Elderly Laois couple unable to care for adult child with disability

Lynda Kiernan

Reporter:

Lynda Kiernan

Elderly Laois couple unable to care for adult child with disability

William and Joan Baldwin who are waiting for the HSE to find a home for their adult daughter with disabilities. Photo: Leinster Express

An elderly Laois couple with sight and mobility problems are pleading for full time residential care for their adult child with special needs.

Joan and William Baldwin, aged 75 and 81 respectively, care for their adult daughter Linda at home in Maryborough Village in Portlaoise but they have found it increasingly difficult to cope.

The family are originally from Kildare and moved to Laois about a decade ago.

They say that their daughter Linda, 45, has a moderate to severe mental disability as well as epilepsy and she requires their full attention. The couple have cared for her all their lives.

However with old age and health problems themselves, eight years ago they began asking the HSE to find a residential home for Linda, where she can be well cared for and supported.

In recent years Joan had a hip replacement and a knee replacement and she has chronic heart problems.

William, a retired soldier, is visually impaired to the point that he can only make out shadows and uses a white stick to walk about.

He explained how caring for Linda falls on his wife because of his sight problems.

“Linda takes seizures nearly every second night. My wife has to go to her and give her medicine. She minds the three of us and cooks for us. But Linda needs and wants her constant attention, she calls for her all the time and she is not able for it,” he said.

Joan said that she finds it hard to sleep as she is always on the alert to go to her daughter’s aid.

“I wake and hear her shouting, I don’t sleep soundly. Every minute of the day she asks me when is she going into respite. She is like a small child even though she is 45,” she said.

Their daughter is the second youngest of nine children, four of whom have special needs.

The others are either in residential care, or are independent enough to live in their own homes. Only Linda remains living at home with her parents.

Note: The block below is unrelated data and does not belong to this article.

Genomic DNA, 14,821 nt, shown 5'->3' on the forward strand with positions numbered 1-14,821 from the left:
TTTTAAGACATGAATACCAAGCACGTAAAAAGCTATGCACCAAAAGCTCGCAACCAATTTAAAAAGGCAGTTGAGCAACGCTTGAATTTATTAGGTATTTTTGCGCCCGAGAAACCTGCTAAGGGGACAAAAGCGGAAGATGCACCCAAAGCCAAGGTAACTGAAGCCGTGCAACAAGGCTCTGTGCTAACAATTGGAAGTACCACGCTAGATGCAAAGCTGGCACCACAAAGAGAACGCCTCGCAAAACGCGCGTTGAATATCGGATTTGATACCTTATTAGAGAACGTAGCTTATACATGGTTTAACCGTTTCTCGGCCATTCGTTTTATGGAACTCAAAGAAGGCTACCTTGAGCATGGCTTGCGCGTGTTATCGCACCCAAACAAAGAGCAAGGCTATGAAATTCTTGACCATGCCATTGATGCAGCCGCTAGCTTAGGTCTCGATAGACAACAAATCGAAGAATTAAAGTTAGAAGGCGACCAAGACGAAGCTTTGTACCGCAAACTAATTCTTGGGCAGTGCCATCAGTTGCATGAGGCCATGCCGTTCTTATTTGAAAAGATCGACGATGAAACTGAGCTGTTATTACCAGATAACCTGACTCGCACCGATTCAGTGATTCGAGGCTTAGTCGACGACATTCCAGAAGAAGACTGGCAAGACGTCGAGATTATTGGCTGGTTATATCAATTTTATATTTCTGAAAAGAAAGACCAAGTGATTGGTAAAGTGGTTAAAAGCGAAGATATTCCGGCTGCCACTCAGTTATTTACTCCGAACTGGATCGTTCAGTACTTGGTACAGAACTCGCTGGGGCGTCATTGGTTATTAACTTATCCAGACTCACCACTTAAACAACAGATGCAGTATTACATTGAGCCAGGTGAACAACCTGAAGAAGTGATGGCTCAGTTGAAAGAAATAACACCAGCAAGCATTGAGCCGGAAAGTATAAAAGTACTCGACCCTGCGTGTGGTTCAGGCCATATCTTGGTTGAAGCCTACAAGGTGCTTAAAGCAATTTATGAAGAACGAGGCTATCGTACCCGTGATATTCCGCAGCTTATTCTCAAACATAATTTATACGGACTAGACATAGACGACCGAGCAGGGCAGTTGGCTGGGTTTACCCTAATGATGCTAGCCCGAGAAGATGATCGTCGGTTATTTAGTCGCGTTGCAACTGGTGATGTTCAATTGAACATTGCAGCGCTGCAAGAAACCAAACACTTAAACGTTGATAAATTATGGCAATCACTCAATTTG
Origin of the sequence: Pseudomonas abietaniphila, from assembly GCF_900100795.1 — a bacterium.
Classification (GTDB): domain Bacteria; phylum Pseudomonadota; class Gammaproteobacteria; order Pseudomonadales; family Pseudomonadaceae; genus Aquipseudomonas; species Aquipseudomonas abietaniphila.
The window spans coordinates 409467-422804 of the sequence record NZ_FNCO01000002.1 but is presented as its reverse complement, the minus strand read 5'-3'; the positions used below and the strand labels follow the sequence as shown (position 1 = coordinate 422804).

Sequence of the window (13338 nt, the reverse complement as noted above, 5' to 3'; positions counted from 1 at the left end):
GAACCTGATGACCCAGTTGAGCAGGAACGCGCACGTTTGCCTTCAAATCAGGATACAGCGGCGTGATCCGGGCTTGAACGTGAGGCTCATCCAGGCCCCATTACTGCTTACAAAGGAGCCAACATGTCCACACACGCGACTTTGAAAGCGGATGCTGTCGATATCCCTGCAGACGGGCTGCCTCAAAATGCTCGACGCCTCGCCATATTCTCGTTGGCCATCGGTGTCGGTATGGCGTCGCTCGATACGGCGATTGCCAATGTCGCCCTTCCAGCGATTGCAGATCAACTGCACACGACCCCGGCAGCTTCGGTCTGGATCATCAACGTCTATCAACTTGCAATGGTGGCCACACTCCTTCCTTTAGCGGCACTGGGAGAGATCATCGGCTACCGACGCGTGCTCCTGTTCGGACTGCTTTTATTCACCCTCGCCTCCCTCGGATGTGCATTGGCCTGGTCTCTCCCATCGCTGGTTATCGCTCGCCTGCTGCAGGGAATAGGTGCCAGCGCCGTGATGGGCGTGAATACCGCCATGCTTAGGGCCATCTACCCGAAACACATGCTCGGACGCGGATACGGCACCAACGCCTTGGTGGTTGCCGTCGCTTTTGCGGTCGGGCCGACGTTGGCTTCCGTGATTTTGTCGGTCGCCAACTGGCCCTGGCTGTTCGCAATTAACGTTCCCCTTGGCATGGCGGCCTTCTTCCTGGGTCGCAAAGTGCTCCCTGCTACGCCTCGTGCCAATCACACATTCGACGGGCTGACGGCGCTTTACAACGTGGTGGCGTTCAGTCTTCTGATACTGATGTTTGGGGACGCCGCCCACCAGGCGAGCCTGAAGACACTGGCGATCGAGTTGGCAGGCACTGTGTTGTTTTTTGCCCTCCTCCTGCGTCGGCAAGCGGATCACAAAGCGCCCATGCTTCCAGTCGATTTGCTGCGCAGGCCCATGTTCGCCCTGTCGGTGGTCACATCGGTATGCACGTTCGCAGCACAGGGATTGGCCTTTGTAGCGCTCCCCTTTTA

There are no family living in Portlaoise who can give their parents a break from caring for Linda every night.

“We have a constant worry all the time, the pressure is somethime else. It is like looking after the nine of them. It is difficult. She hit me once but she is not violent. I just never get a minute’s peace. I need respite for her badly, I am very tired,” Joan said.

They get a brief daytime rest twice a week when Linda goes to the local Rehab centre on Mondays and on Friday mornings.

They are pleading with the HSE for full time residential care.

“Linda herself would be happier, she would have more friends and more things to do. At home she just looks at the ceiling all day and it’s making her worse,” said William.

“We have been asking the HSE for eight years for residential care. There are plenty of houses around that she could go. They don't even call back any more. We are left in the dark all the time. it's not right,” he said.

Laois Sinn Féin TD Brian Stanley is asking the HSE for residential care for the Baldwin's daughter for more than four years, to no avail.

“The length of time they are waiting is a scandal. They are an elderly couple themselves and are clearly under pressure. The system is completely broken,” he said.

“This is a lovely couple who have been very unfairly treated. They need some help, we have made every effort to try and assist them but all our efforts have just been ignored,” he said.

His office received multiple letters back from the HSE on the issue.
“The family has even given medical evidence to them and the answer they have is that the request for out of home care is noted.

“A letter from July 2017 said that their daughter remains on a prioritised residential waiting list. That gives you an idea of what's going on. Here we are over two years later,” he said.

“What we need and don't have is adequate frontline services. There are not enough in place. And if residential care is not there or delayed, there should be assistance given at home but there is a huge shortage in that too,” he said.

The HSE had so far declined to comment.